Kōrero: Women’s movement

Whārangi 7. Economic and political equality

Ngā whakaahua

Although women’s lives were centred on home and family in the 1950s and 1960s, many women, including those with children, were in paid work.

Economic equality

Women’s liberation groups called for economic equality. They focused on employment equity, financial independence for married women, equal division of matrimonial property on divorce, and support of single mothers.

Women’s rights groups, some long established, also worked on these issues. Equal pay for men and women working for the government, for example, became law in 1960, and work towards the private-sector Equal Pay Act (passed in 1972) was well under way by the time women’s liberation groups were formed. The two wings of the women’s movement came together in the 1980s in the campaign for pay equity.

Single mothers and pay equity

The Council for the Single Mother and Her Child was set up in 1973, at a time when there was controversy about supporting solo mothers with the domestic purposes benefit. The Coalition for Equal Value Equal Pay was set up in 1986 to fight for equal pay for women doing work with the same or similar levels of responsibility, skill, effort and difficulty as higher-paid, male-dominated jobs.

All join in

When union women got a pay-equity campaign going in the mid-1980s, the National Council of Women’s 1986 conference endorsed it. Jocelyn Keith, vice-president at the time, remembered that ‘the older women realised it was an old battle that they had fought before, and they knew it for what it was worth’.1 Some of these women had been active in the fight for equal pay since the 1950s.

Politics

Politics of the traditional sort was of interest to many women’s liberation groups. Some, like the National Organisation for Women (1972–) and the Dunedin Collective for Women (1971–1982), were active across a broad range of matters. They lobbied politicians, kept members informed, held public meetings and issued press releases. Others, like the Women’s Advisory Committee (1970–75) and Women’s Council (1975–) within the New Zealand Labour Party worked within the Parliamentary system.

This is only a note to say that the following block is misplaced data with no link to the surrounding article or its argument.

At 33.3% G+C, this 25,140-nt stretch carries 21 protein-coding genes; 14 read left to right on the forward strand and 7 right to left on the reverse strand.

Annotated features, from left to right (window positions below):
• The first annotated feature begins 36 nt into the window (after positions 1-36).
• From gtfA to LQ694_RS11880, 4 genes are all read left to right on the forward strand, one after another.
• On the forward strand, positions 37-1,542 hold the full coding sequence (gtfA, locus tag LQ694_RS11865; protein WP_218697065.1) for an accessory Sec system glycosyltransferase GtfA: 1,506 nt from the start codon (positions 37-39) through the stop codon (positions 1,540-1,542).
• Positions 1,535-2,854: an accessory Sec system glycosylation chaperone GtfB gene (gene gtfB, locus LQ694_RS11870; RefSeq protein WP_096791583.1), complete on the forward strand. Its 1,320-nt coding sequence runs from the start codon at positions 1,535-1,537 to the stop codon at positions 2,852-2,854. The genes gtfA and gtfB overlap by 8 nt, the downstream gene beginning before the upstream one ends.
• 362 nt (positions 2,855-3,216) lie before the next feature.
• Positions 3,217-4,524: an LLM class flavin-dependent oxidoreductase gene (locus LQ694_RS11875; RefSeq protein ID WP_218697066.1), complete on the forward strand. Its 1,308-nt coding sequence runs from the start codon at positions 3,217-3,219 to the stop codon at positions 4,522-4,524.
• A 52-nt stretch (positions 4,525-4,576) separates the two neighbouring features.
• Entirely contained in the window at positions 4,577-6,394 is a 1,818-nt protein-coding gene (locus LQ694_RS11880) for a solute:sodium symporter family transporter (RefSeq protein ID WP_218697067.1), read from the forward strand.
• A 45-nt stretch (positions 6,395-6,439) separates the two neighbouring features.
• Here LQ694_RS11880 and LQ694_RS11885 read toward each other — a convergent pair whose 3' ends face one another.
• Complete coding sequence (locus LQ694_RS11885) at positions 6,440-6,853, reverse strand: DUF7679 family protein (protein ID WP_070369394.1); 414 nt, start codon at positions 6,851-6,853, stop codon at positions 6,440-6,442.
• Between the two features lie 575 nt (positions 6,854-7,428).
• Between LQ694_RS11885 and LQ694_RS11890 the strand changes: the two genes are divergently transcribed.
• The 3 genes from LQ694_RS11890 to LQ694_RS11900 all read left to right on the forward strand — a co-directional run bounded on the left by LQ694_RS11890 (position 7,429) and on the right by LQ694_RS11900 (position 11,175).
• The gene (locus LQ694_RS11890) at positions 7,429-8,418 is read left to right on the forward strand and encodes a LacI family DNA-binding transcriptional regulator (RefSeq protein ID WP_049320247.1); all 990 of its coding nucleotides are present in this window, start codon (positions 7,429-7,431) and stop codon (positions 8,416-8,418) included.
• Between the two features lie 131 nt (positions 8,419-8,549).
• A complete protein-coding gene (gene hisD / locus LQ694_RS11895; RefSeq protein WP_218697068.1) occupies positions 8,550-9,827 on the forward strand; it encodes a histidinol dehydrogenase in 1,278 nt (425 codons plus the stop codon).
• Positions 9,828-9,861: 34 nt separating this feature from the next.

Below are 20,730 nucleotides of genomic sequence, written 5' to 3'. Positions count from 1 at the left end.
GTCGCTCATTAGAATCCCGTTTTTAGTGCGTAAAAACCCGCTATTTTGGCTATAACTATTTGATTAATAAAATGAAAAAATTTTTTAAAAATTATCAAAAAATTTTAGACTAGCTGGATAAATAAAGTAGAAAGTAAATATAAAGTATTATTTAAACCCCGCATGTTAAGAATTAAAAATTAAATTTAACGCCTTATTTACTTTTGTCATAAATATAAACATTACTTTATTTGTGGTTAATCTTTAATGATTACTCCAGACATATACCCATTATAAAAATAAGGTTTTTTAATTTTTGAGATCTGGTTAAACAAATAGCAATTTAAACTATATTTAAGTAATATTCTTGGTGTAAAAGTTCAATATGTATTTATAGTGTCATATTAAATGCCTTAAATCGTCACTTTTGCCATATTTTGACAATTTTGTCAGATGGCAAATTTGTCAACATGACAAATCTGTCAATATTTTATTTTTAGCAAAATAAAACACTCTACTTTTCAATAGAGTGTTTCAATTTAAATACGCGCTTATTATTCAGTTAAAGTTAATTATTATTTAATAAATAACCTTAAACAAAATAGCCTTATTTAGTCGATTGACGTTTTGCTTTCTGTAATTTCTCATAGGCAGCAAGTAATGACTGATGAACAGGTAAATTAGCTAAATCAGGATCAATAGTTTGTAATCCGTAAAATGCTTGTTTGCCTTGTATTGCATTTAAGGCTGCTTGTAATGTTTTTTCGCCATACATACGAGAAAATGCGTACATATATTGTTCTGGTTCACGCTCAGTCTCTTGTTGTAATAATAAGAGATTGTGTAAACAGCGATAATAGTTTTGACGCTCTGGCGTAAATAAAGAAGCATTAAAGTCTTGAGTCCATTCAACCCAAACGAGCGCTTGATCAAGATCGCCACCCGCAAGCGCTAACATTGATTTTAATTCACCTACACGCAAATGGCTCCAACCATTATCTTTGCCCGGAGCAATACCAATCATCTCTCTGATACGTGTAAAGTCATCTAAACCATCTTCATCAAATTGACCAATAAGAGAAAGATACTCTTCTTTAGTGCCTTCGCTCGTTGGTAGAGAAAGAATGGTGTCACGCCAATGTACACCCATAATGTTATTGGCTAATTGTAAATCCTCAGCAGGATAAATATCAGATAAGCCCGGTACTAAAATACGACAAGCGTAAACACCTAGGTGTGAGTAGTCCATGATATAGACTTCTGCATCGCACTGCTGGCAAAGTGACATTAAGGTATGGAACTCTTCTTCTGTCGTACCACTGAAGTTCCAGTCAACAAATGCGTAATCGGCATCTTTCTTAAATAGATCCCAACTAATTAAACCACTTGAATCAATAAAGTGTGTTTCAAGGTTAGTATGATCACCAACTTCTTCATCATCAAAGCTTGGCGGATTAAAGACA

Women’s Electoral Lobby (1975–2004)

In 1970, despite 77 years of voting and 51 years of being able to stand for Parliament, women were only a tiny minority of national and local politicians. Only 11 had ever been elected to Parliament, and the issues that concerned women were often marginalised. The Women’s Electoral Lobby (WEL) was formed in 1975 to encourage women’s participation in public life and help elect to public office people who would work for women’s equality. A non-partisan group, WEL included a number of women who went on to become well-known politicians in both the National and Labour parties.

Ladies a plate

When feminist Sue Kedgley wrote a thesis about women in politics, she called it ‘Ladies in the backroom’. Women’s traditional role in Parliamentary politics was as fundraisers and supporters. They were never the main players. Kedgley went on to become a member of Parliament in 1999.

Based on discussion at its national conferences, WEL publicised issues through the media, lobbied politicians and made submissions to select committees. Election years were a particularly busy time, as WEL rated candidates on their attitudes to women’s issues, held lunches with party leaders and reported on party policies.

Membership was around 2,000 in the mid-1970s, but declined in the 1980s – perhaps because WEL’s aims were being realised. More women were being elected to local and national government, and both major political parties had had their first women presidents (Sue Wood, National, from 1982, and Margaret Wilson, Labour, 1984).

Kupu tāpiri
  1. Quoted in Megan Cook, Just wages: history of the campaign for pay equity, 1984–1993. Wellington: Coalition for Equal Value Equal Pay, 1994, p. 44. Back
Me pēnei te tohu i te whārangi:

Megan Cook, 'Women’s movement - Economic and political equality', Te Ara - the Encyclopedia of New Zealand, http://www.TeAra.govt.nz/mi/womens-movement/page-7 (accessed 14 November 2019)

Story by Megan Cook, published 5 May 2011